Borrowers Defaulting on Subprime ARMs Before Much-Feared Resets Even Occur
- Feb 21, 2008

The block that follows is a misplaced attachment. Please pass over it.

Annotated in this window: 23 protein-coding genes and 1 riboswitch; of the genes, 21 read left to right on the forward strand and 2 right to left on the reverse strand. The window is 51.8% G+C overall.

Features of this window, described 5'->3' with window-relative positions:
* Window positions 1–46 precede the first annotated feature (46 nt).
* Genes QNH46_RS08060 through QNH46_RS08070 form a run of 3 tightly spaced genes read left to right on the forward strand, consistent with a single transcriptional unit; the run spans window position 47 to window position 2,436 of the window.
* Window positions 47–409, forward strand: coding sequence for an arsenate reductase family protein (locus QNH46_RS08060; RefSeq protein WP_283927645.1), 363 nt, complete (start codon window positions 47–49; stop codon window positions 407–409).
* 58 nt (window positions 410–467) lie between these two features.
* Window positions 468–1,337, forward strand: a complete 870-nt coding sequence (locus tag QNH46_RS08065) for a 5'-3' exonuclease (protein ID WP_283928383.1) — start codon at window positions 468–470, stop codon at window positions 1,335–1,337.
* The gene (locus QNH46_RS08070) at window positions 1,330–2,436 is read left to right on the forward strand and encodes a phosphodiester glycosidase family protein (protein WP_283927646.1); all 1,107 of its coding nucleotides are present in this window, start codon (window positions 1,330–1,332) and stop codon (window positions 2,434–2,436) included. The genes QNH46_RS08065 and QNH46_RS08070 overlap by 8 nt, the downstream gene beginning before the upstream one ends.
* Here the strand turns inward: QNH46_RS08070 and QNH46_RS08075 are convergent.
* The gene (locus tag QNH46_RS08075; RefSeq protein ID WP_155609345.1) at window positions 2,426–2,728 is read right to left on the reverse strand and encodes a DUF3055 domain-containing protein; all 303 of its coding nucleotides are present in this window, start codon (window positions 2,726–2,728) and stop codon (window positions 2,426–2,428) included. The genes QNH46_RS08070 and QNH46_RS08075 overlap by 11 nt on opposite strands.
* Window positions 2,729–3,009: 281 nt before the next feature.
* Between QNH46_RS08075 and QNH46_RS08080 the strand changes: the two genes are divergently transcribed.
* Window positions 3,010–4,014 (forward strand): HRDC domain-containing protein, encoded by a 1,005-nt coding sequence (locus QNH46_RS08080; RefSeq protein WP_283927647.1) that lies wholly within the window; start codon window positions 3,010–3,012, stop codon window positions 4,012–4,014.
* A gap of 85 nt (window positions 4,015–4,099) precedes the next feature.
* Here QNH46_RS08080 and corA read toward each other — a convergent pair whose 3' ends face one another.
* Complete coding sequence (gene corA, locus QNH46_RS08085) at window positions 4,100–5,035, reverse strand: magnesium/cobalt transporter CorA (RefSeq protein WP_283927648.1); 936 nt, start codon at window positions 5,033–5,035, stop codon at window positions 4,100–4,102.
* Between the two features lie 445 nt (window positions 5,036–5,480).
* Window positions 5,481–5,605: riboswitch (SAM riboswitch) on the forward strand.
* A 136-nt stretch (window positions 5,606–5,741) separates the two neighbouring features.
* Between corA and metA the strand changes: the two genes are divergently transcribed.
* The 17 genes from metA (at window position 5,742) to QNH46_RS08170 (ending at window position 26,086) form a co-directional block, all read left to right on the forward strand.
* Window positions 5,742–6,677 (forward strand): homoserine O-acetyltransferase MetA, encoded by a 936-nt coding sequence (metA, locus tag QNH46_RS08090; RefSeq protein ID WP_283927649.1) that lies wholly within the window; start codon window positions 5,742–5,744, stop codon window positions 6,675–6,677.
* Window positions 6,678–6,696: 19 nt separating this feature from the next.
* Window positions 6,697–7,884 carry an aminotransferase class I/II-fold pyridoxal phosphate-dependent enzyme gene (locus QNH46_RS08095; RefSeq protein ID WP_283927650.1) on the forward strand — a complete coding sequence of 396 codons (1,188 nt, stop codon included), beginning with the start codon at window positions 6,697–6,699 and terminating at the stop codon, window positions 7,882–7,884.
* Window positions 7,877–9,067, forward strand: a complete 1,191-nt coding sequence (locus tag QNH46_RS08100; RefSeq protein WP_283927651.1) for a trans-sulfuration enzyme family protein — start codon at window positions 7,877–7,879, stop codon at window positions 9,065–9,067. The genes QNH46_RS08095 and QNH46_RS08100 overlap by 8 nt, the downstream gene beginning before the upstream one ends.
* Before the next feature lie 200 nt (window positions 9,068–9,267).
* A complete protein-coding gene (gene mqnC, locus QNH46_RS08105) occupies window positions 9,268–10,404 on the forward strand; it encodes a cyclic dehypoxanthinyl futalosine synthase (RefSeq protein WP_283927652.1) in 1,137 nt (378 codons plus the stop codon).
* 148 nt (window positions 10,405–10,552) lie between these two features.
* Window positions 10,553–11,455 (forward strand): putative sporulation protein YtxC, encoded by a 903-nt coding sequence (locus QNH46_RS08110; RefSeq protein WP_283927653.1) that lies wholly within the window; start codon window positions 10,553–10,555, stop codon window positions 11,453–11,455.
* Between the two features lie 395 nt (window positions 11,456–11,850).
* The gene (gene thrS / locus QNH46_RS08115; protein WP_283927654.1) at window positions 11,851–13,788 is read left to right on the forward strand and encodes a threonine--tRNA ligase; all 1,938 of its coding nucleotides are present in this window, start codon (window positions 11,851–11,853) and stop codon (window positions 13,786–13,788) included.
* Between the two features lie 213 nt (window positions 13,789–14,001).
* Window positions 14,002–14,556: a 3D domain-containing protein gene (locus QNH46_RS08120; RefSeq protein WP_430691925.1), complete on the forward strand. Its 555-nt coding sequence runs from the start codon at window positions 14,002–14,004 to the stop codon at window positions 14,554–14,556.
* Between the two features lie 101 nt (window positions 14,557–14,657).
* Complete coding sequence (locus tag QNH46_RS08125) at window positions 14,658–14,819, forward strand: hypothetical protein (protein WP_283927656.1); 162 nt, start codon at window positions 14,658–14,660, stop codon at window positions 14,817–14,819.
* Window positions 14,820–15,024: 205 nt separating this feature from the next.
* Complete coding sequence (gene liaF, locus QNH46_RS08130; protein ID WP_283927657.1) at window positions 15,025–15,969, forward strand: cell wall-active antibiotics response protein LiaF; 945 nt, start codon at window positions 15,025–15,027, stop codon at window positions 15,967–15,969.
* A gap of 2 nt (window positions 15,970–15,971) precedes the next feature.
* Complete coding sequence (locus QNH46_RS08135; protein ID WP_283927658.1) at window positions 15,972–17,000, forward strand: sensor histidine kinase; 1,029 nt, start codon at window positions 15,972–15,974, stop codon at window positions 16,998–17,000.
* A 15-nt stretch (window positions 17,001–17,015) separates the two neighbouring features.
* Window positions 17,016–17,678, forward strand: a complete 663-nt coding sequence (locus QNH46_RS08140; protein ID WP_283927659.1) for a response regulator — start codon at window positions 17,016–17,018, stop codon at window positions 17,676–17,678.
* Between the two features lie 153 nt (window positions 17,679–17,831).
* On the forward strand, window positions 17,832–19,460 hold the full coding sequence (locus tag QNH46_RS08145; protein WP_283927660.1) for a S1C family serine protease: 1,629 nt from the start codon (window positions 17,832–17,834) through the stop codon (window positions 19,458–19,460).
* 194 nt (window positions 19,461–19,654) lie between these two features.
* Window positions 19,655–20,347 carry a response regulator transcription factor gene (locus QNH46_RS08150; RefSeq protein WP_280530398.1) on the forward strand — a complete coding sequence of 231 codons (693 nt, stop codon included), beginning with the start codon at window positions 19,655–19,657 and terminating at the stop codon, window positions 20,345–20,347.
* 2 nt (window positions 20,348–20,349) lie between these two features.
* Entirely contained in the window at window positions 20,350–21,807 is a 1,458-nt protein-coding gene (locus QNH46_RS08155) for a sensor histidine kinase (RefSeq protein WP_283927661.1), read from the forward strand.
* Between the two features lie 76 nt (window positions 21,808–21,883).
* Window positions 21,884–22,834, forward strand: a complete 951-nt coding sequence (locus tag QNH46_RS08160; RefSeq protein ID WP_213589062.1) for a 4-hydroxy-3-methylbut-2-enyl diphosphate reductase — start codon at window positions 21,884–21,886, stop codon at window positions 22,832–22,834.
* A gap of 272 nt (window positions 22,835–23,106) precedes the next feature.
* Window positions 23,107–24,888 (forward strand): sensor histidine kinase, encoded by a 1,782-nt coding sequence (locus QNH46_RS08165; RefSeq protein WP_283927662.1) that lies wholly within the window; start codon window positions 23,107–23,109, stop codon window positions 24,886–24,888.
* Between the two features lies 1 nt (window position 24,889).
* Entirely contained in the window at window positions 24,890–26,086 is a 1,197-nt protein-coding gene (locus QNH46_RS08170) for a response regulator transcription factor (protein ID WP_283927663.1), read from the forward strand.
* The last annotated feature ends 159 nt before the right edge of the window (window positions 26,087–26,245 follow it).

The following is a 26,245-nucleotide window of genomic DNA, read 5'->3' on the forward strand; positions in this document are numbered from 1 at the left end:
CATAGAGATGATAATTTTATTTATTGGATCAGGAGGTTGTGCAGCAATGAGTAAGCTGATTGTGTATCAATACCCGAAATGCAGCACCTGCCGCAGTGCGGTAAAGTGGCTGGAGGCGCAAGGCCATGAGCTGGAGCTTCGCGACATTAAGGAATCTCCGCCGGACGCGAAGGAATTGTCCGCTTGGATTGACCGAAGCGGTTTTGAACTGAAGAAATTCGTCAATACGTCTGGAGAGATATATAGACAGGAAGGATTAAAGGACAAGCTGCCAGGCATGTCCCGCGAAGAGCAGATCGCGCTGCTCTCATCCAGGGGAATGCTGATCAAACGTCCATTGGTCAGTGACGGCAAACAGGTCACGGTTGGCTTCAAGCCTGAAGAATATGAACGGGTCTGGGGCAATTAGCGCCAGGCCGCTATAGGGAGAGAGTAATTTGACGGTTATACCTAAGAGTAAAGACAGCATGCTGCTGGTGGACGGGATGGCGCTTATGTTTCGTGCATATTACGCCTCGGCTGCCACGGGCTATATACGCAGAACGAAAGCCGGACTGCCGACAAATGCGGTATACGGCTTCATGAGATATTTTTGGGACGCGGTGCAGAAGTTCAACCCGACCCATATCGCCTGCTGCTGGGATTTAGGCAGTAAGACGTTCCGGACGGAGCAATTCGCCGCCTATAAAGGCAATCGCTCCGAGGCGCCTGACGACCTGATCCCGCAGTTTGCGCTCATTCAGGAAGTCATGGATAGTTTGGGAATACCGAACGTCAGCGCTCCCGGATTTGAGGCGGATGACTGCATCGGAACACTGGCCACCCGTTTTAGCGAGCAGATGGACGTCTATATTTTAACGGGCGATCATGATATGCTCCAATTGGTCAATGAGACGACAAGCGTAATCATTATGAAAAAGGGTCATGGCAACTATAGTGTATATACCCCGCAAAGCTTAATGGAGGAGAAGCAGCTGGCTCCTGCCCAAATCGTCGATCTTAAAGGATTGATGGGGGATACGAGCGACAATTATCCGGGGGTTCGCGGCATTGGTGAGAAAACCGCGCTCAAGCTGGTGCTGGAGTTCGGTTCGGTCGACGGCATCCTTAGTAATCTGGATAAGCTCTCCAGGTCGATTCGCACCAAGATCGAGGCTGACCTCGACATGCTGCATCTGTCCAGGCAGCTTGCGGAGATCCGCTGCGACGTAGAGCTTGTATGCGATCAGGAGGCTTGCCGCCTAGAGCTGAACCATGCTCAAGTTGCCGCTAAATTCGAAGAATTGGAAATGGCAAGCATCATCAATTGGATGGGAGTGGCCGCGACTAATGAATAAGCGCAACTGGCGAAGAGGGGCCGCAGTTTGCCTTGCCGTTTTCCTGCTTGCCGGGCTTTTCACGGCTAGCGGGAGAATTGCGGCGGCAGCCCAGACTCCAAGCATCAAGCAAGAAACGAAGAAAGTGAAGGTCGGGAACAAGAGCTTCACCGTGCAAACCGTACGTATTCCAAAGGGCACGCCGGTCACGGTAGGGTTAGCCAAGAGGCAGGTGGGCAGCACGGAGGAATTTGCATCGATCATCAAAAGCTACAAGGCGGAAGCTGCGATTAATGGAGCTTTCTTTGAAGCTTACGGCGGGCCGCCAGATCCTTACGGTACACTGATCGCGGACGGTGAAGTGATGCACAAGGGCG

Arlington, Va.–Although analysts feared high subprime loan resets would bring payments to unrealistic levels and increase foreclosures, many borrowers are defaulting before their rates reset, CNNMoney.com reports.Defaults for subprime loans given in 2007, which are still due for a reset, rose to 11.2 percent n November–twice the rate of 2006 subprime loan defaults 10 months after issuance, according to Michael Youngblood, an analyst at Arlington, Va.-based financial firm Friedman, Billings Ramsey.The relaxed lending rules of recent years could be to blame. Borrowers were given adjustable-rate mortgages they could barely afford even with the low initial rates. After a few years, those rates rise three percentage points or more–and keep rising every six months to a year.In the past two years, more than 40 percent of subprime borrowers were given loans without having to provide much proof of their ability to pay them back, such as income or assets; many also got into homes using low- or no-money-down payment programs, which gave them no home equity.To make matters worse, many homeowners who did have equity drew money from their home during the housing boom as equity rose to pay bills, including their mortgage, which helped reduce defaults. But, when prices began to fall in 2006, they had less equity–and less money to use to avoid a default.Nevertheless, lenders like Countrywide and Wells Fargo made money off of subprime mortgages because they were able to quickly securitize and sell the loans, which promised high yields. And, as lender finances dried up due to lower mortgage rates and increased borrowing costs, lenders favored subprime loans because they provided a short-term monetary infusion. Subprime ARM pre-reset defaults are likely to increase as the rates for ARMS issued in 2006 and 2007 reset this year, according to CNNMoney.com. The Center for Responsible Lending forecast in 2006 that 2.2 million subprime ARM-financed homes would be foreclosed upon in the next two years due to resets.